Percent increase: (Power needed/Power currently produced)*100% = (783 TWh/4500 TWh)*100% = 17.4%

We’re going to have to increase our electrical output by 17.4% to meet our electrical car needs. It’s a good thing this was hypothetical — if we all suddenly switched to the Tesla Model S, we would start having brown-outs.

We could probably increase our output by 17.4% by just increasing all the individual power plants’ output by that much. But this is supposed to help the environment: maybe we could increase just the clean-burning stuff?

Hydroelectric: Water power generates about 7% of our electricity. Most (but not all) hydroelectric power comes from hydroelectric dams. There are only nine hydroelectric dams in the U.S. right now, but if we can increase that to 32, it just might work.  Are there diminishing returns on that?  How much river do you need below a hydroelectric dam before it has the inertia needed for the next hydroelectric dam?

Wind: Currently, wind power generates 3.5% of our power. If we could increase our number of wind turbines from 41,500 to 206,000, we could do it. Sorry, birds.

Nuclear: We get 20% of our power from nuclear energy coming from 65 commercial plants. We could make up the shortfall by doubling that. Probably less, since many of our plants were built in the 70s and modern designs are much more efficient. That does leave the problem of all the nuclear waste, but nuclear fission should only be a stop-gap solution until something better comes along anyway.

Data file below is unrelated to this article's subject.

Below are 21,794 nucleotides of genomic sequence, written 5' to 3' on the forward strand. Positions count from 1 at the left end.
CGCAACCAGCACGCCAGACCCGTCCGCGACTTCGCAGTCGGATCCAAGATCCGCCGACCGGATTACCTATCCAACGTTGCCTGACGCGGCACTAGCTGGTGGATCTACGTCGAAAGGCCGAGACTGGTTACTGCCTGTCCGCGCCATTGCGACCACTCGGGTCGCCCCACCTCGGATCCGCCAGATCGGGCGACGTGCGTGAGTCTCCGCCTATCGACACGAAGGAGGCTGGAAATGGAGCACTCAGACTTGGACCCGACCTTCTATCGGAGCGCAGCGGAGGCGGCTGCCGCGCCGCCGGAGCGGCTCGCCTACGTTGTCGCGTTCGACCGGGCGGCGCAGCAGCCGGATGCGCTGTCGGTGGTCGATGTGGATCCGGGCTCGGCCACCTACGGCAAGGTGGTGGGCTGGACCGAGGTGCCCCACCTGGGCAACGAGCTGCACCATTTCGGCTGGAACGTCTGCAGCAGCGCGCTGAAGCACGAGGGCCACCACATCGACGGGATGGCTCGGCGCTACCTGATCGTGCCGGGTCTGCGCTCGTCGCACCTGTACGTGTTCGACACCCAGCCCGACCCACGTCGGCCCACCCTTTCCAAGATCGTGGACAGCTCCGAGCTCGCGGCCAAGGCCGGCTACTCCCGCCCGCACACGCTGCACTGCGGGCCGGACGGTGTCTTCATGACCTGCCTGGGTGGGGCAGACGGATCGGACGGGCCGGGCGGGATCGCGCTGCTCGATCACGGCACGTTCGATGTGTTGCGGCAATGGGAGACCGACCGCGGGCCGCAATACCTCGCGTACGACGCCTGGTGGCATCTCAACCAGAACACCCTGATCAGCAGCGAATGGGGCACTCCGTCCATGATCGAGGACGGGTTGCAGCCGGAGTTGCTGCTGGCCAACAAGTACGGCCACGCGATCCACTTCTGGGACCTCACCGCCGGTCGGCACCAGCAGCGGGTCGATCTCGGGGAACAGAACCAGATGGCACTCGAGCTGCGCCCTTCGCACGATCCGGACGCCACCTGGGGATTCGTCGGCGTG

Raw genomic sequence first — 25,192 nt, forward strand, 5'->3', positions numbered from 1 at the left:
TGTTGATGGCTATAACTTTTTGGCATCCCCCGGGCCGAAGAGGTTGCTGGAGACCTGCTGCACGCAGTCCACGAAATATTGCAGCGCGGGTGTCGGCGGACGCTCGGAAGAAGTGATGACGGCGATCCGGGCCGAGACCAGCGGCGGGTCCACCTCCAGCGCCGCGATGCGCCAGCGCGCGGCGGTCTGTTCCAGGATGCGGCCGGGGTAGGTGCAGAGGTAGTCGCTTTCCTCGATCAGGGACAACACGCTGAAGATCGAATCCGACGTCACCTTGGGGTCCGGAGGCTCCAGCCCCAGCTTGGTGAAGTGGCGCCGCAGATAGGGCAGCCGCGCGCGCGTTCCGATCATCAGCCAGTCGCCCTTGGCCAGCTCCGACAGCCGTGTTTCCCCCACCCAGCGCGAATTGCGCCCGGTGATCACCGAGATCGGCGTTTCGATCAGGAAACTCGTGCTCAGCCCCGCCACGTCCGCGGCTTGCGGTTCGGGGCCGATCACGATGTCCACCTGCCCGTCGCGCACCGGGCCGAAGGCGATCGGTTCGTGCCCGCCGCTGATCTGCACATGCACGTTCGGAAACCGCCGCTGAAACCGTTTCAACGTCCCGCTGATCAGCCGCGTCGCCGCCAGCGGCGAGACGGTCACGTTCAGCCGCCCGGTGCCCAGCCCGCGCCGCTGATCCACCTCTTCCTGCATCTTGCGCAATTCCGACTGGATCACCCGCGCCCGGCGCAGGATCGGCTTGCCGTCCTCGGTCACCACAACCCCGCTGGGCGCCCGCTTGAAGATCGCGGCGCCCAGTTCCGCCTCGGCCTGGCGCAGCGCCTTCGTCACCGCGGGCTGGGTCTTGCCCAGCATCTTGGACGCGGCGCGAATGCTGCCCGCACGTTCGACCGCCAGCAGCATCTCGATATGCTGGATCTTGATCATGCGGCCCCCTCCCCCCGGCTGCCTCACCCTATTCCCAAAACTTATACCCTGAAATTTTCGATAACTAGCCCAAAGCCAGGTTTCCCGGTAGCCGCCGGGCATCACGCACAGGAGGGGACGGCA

Provides at least 1.21 gigawatts

Provides at least 1.21 gigawatts

Also, using something hippies hate to power something hippies love sounds like a brewing crisis of conscience that should make for great television.

In conclusion — it seems as though switching everyone to an electric car is manageable, but only if we plan ahead. If you decide to get a Tesla or a similar solution, go nuts! But maybe install some solar cells on your roof too?

Now, please excuse me. I’m needed out back.

Woo hoo!

Woo hoo!

 

4 Comments on “Thought experiment: Electric cars vs. the environment

  1. A quick note about hydroelectric: Some water-wheels from centuries past may have depended on inertia to make power, but hydroelectric dams use gravity instead. The number you’re concerned with here is head-height.

    • I’m not clear on the difference, I’m afraid. But I’ve never worked at a dam 🙂 I understand the old-style water wheels. Do modern dams do something like collect water in some upper reservoir and then drop it straight down to generate power?

  2. The inertia/kinetic energy of the water is created by a decrease in height, which translated the potential energy of the position of the water in the gravitational field into kinetic energy, which we then convert to electrical power. It doesn’t have to be a vertical height, but the amount of energy it generates comes from the vertical vector of the drop.

    That reminds me, we would have had to drop my car off the Hoover Dam to generate the kinds of speeds they said I was going…

  3. Oh, and thanks for the calculation, I had no idea about these numbers and my guesstimates would have been all over the place.